American photographer Catherine Opie shot to prominence in the early 1990s with a spectacular body of studio portraits of gay, lesbian and transgender women and men drawn from her circle of fellow artists and intimates in Los Angeles and San Francisco. Her practice, sometimes described as ‘social portraiture’, spans across portraits, seascapes, landscapes, scenes of American domestic life, freeways, malls, cities and political rallies. The artist, who is considered one of the leading photographers of her generation, explores notions of identity and community and the way they shape one another. Her imagery also continuously explores the relationship between painting and photography.
Opie’s most recent body of work Portraits and Landscapes is currently on view in a solo-presentation at Thomas Dane Gallery. Once again the artist has turned her lens to her peers. Her series of studio portraits, which also includes one self-portrait, depicts renowned contemporary British artists and international creative figures, many of whom Opie has known for a long time. They include David Hockney, Anish Kapoor, Gillian Wearing, Isaac Julien and Lynette Yiadom-Boakye amongst many others.
The sitters are carefully posed in front of a black curtain and lit with theatrical light. The highly staged photographs share a pictorial sensitivity with European 17th Century portraiture painting, bringing into mind the sparse compositions and chiaroscuro effects of Diego Velazquez’s Baroque portraits of the Habsburg dynasty.
Like in the paintings of the Old Masters, the faces, expressions and gestures of Opie’s subjects are rendered in intimate detail. However, features like paint splatters on David Hockney’s trousers and his hearing-aid tucked behind his ear, or Lynette’s Yiadom-Boakye’s contemporary jewellery, strongly root Opie’s portraits in the present. Most of them were shot this summer in a photo-studio close to Waterloo station.
Many of the depicted artists work in the genre of portraiture themselves. Catherine Opie carefully considered her protagonists’ practise when staging her compositions. For instance, in Celia Paul’s own painted self-portraits we never see her hair and she usually folds her hands in her lap. Opie looks at her in a new way by revealing her hair and having her rest one arm on the chair. When portraying Anish Kapoor, Opie asked herself how Hockney would have painted him, so she cut off the tip of one of Kapoor’s shoes, which is a recurring pictorial element in Hockney’s compositions.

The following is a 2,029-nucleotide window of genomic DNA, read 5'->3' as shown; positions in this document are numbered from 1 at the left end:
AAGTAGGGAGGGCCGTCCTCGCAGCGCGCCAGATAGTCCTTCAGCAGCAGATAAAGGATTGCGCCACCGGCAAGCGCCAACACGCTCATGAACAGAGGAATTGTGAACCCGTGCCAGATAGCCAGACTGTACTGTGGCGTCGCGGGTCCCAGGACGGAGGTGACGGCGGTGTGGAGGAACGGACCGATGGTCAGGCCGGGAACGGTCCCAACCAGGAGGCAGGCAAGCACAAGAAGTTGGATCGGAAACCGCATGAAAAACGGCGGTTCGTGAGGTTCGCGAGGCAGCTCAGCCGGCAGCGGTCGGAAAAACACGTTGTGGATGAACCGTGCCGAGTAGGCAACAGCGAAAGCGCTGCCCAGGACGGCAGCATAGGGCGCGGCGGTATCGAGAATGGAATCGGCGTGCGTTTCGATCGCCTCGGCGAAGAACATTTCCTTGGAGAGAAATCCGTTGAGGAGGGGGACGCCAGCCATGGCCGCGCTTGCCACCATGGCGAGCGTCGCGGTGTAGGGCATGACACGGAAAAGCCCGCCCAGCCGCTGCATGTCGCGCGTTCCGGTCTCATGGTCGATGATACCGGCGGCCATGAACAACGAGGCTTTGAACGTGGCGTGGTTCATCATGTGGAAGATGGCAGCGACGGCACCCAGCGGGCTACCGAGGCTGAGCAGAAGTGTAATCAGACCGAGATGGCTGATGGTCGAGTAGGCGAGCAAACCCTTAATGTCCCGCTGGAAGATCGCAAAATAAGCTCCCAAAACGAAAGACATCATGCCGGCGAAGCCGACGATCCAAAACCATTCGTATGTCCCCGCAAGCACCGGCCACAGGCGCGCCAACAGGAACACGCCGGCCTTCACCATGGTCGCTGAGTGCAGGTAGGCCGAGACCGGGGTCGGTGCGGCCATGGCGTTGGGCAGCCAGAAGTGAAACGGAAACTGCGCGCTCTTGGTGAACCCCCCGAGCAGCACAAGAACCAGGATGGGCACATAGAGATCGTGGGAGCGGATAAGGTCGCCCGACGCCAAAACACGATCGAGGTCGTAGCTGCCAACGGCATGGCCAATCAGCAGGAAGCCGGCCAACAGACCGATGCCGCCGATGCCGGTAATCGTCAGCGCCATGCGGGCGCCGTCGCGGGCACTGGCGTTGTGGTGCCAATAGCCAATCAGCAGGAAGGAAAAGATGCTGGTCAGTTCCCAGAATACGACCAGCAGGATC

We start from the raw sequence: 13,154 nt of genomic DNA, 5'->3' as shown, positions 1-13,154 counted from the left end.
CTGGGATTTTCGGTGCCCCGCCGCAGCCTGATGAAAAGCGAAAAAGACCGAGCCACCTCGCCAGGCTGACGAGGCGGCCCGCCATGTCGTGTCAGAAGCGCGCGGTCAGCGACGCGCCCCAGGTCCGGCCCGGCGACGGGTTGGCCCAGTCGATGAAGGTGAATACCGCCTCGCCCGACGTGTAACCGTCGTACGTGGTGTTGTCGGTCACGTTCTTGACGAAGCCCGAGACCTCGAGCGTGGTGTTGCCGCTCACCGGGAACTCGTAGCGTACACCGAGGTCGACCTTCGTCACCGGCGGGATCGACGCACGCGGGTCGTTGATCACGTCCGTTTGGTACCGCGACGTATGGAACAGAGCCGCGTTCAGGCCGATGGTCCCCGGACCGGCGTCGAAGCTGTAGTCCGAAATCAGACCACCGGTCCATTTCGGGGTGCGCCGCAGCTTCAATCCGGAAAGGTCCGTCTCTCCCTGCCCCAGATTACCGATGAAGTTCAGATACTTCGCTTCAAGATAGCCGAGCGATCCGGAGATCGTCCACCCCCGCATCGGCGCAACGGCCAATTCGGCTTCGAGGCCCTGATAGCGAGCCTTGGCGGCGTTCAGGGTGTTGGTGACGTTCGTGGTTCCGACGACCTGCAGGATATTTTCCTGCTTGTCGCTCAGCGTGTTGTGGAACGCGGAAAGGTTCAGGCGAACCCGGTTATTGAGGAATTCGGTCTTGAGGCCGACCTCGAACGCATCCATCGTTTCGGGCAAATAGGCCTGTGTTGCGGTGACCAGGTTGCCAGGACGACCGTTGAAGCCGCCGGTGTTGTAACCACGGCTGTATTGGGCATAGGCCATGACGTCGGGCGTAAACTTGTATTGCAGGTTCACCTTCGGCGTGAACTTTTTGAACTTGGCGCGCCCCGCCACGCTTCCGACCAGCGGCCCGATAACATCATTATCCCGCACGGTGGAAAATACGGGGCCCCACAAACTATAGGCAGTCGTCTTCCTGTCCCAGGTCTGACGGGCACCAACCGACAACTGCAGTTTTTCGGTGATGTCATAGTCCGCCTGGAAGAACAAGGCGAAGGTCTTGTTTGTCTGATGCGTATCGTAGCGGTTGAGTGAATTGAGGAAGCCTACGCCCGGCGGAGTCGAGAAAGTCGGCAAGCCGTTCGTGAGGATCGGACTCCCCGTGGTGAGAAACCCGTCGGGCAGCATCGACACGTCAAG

A large-scale abstracted landscape photograph Untitled # 15 (2017) punctuates the series of portraits. Here Opie reduces the often captured White Cliffs of Dover into abstract and monochrome blurry forms, adding an almost painterly contrast to the human portraits in the show. The landscape image acts as a reference to the legacy of American landscape photography and painting. However, in this period, when Britain is preparing to leave the European Union, the vista of this iconic landscape that forms a natural border between the UK and Europe can bring current political topics around Brexit into mind.
Overall, in an era in which we are used to flicking through images on our mobile phones, Catherine Opie’s subtle and quiet portraits successfully manage to captivate us with their psychological intensity, their precision of details and their masterly play of colour, light and form.
Only when we take time to slow down and immerse ourselves into the intimate studies of her friends – maybe in a similar way to how we would study the painting of an Old Master in a museum – can we explore the vulnerability and intimacy of each sitter and the humanity of Opie’s subjects above all. At the same time we are pushed to reflect on the meaning of artistic studio photography in a time when we consume short-living snapshots or our friend’s staged ‘Selfies’ on Instagram or Facebook.
Born in 1961 in Sandusky, Ohio, Catherine Opie received a BFA from San Francisco Art Institute and an MFA from CalArts. Since 2001, she has been a Professor of Fine Art at UCLA. Her work has been the subject of major exhibitions at the Wexner Center for the Arts (2015), the Institute of Contemporary Art, Boston (2011); Los Angeles County Museum of Art (2010); Guggenheim Museum, New York (2008); MCA Chicago (2006); and the Walker Art Center, Minneapolis (2002). Her work is held in many public and private collections internationally. In 2014 the Contemporary Art Society acquired a work from Opie’s 1990s Girlfriend series to support the Liverpool Walker Art Gallery’s ambition to collect work related to lesbian, gay, bisexual and transgendered themes and communities. Running concurrently with the exhibition at Thomas Dane Gallery is Opie’s first major European survey exhibition, at Henie Onstad Kunstsenter, Norway. Catherine Opie lives and works in Los Angeles.
Thomas Dane Gallery, 3 Duke Street, St. James’s, London SW1Y 6BN. Open Tuesday – Friday 11.00 – 18.00, Saturday 12.00 – 18.00. Exhibition continues until Saturday 18 November 2017. www.thomasdanegallery.com